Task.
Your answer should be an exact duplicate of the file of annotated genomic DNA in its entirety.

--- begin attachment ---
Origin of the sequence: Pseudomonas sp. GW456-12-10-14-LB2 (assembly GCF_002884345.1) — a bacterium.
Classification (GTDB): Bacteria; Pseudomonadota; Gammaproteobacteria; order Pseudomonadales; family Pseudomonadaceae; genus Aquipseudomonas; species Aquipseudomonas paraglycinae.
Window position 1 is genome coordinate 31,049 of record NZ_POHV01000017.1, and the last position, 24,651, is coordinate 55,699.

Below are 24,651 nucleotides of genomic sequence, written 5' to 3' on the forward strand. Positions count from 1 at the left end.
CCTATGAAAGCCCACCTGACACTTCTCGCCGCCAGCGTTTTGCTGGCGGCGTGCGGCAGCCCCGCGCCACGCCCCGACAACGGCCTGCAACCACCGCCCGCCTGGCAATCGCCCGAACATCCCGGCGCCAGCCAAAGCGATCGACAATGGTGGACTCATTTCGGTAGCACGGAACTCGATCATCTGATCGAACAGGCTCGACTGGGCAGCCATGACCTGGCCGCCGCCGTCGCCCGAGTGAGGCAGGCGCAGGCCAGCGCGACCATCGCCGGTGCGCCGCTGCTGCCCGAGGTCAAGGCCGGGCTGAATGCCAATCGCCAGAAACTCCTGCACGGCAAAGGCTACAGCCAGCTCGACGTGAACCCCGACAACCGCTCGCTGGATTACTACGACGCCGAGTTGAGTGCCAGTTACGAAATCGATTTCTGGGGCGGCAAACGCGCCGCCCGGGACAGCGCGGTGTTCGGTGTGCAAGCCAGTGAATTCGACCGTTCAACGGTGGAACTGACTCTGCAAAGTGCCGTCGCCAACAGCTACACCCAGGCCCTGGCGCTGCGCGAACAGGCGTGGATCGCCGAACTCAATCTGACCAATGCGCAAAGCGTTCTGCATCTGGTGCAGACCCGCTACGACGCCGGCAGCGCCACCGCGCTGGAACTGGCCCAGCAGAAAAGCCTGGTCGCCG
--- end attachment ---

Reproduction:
Origin of the sequence: Pseudomonas sp. GW456-12-10-14-LB2 (assembly GCF_002884345.1) — a bacterium.
Classification (GTDB): Bacteria; Pseudomonadota; Gammaproteobacteria; order Pseudomonadales; family Pseudomonadaceae; genus Aquipseudomonas; species Aquipseudomonas paraglycinae.
Window position 1 is genome coordinate 31,049 of record NZ_POHV01000017.1, and the last position, 24,651, is coordinate 55,699.

Below are 24,651 nucleotides of genomic sequence, written 5' to 3' on the forward strand. Positions count from 1 at the left end.
CCTATGAAAGCCCACCTGACACTTCTCGCCGCCAGCGTTTTGCTGGCGGCGTGCGGCAGCCCCGCGCCACGCCCCGACAACGGCCTGCAACCACCGCCCGCCTGGCAATCGCCCGAACATCCCGGCGCCAGCCAAAGCGATCGACAATGGTGGACTCATTTCGGTAGCACGGAACTCGATCATCTGATCGAACAGGCTCGACTGGGCAGCCATGACCTGGCCGCCGCCGTCGCCCGAGTGAGGCAGGCGCAGGCCAGCGCGACCATCGCCGGTGCGCCGCTGCTGCCCGAGGTCAAGGCCGGGCTGAATGCCAATCGCCAGAAACTCCTGCACGGCAAAGGCTACAGCCAGCTCGACGTGAACCCCGACAACCGCTCGCTGGATTACTACGACGCCGAGTTGAGTGCCAGTTACGAAATCGATTTCTGGGGCGGCAAACGCGCCGCCCGGGACAGCGCGGTGTTCGGTGTGCAAGCCAGTGAATTCGACCGTTCAACGGTGGAACTGACTCTGCAAAGTGCCGTCGCCAACAGCTACACCCAGGCCCTGGCGCTGCGCGAACAGGCGTGGATCGCCGAACTCAATCTGACCAATGCGCAAAGCGTTCTGCATCTGGTGCAGACCCGCTACGACGCCGGCAGCGCCACCGCGCTGGAACTGGCCCAGCAGAAAAGCCTGGTCGCCG